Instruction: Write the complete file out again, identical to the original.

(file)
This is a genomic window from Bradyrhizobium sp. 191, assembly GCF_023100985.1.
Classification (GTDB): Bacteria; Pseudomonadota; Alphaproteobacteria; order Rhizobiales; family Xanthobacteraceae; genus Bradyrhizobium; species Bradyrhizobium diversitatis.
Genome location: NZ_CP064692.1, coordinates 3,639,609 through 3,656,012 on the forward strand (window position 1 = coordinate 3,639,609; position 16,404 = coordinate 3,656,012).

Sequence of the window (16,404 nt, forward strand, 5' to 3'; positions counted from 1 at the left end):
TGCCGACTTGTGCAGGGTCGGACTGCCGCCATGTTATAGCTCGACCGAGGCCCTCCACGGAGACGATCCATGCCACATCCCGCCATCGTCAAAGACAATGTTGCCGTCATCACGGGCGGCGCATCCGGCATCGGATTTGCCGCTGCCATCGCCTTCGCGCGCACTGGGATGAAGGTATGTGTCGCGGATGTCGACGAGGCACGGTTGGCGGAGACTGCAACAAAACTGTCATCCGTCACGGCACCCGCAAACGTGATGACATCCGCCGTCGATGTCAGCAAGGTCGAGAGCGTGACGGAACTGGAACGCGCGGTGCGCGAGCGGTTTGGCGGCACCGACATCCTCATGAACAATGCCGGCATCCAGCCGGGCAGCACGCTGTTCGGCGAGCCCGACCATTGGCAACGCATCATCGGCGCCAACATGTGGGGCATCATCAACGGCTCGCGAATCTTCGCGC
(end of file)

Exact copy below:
This is a genomic window from Bradyrhizobium sp. 191, assembly GCF_023100985.1.
Classification (GTDB): Bacteria; Pseudomonadota; Alphaproteobacteria; order Rhizobiales; family Xanthobacteraceae; genus Bradyrhizobium; species Bradyrhizobium diversitatis.
Genome location: NZ_CP064692.1, coordinates 3,639,609 through 3,656,012 on the forward strand (window position 1 = coordinate 3,639,609; position 16,404 = coordinate 3,656,012).

Sequence of the window (16,404 nt, forward strand, 5' to 3'; positions counted from 1 at the left end):
TGCCGACTTGTGCAGGGTCGGACTGCCGCCATGTTATAGCTCGACCGAGGCCCTCCACGGAGACGATCCATGCCACATCCCGCCATCGTCAAAGACAATGTTGCCGTCATCACGGGCGGCGCATCCGGCATCGGATTTGCCGCTGCCATCGCCTTCGCGCGCACTGGGATGAAGGTATGTGTCGCGGATGTCGACGAGGCACGGTTGGCGGAGACTGCAACAAAACTGTCATCCGTCACGGCACCCGCAAACGTGATGACATCCGCCGTCGATGTCAGCAAGGTCGAGAGCGTGACGGAACTGGAACGCGCGGTGCGCGAGCGGTTTGGCGGCACCGACATCCTCATGAACAATGCCGGCATCCAGCCGGGCAGCACGCTGTTCGGCGAGCCCGACCATTGGCAACGCATCATCGGCGCCAACATGTGGGGCATCATCAACGGCTCGCGAATCTTCGCGC